and breeches.

      The report of Mrs. Robinson's taking a second trip to Paris,
   is totally void of foundation. Mrs. Robinson's new vis-a-vis is
   expected to be launched in the course of a fortnight, at
   farthest. (31)


Thus, the Morning Herald of 8 March 1783 places these two separate pieces of "intelligence" side by side, attempting to exploit the frisson of the Prince's past affair with Robinson and to link such activities with the "blue" and "buff" of the Whig party, Four days later, this same paper imposes the thematic link of "painting" to place them in the same paragraph:

Painting.--Sir Joshua Reynolds' application has of late been as well employed, and as successful as ever. A whole length of the Prince of Wales, with his horse in his picture, something in the manner of Lord Granby's picture. A whole length of Lord Harrington, "in complete steel." Whole lengths of Lord and Lady Temple, with their eldest son, for Stowe. Another portrait also of Mrs. Robinson, totally different from the former, and her left profile. A head of Mrs. Abington, in the Sultan, is also painted.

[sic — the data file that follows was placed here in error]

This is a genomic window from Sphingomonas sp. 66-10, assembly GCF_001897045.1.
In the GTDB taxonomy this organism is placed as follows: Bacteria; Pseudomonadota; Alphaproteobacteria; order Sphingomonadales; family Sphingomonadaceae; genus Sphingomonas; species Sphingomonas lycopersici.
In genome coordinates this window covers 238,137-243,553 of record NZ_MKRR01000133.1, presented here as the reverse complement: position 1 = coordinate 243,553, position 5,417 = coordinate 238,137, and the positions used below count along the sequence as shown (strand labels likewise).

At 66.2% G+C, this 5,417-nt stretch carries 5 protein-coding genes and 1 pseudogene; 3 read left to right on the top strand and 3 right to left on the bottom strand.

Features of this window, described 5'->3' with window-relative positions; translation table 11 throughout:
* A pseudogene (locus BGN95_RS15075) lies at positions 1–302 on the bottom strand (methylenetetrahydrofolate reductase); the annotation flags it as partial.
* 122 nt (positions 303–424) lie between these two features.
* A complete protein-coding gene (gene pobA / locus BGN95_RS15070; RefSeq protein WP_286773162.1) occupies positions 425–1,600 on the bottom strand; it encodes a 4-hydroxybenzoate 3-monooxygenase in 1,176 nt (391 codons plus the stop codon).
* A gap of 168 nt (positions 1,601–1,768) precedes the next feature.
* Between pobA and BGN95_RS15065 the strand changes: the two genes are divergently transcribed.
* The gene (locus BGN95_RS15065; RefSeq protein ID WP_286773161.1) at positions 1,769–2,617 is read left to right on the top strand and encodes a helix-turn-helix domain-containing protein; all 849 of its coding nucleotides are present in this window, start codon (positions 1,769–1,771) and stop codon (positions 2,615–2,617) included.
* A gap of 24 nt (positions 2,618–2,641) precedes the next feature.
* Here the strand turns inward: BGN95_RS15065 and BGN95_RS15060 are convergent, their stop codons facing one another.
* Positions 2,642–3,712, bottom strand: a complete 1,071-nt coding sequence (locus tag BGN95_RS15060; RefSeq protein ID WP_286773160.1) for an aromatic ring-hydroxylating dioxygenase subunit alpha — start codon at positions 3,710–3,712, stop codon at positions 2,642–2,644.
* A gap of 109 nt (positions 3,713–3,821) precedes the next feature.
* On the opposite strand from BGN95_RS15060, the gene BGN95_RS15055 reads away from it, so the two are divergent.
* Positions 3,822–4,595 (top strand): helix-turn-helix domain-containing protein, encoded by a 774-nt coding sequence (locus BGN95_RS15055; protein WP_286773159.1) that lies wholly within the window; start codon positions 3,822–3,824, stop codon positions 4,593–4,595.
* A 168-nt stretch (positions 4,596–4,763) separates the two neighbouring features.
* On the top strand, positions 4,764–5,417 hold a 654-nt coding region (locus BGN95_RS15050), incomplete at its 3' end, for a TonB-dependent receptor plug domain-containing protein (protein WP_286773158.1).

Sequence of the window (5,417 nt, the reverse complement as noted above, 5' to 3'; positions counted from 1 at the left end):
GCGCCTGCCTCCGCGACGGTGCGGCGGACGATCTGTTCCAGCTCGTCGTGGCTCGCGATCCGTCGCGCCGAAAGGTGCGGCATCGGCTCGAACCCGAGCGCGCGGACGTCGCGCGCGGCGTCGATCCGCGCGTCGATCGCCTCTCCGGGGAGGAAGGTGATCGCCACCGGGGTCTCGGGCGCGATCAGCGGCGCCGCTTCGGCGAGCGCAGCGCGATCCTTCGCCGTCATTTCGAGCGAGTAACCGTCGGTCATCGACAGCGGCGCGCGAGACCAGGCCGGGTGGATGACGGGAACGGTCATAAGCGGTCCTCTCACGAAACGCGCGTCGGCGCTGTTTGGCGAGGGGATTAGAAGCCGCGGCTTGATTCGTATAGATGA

Romney has not made much progress with Mrs. Siddons; she has had but one sitting; it is to be a whole length. Two heads, that indeed could not easily be missed, Sir Richard Jebb, and Mr. Gibbons, Romney has hit off very successfully; he has also just done, very well, two whole lengths of the Duchess of Rutland and Lady Beauchamp. (Morning Herald

12 March 1783: 3)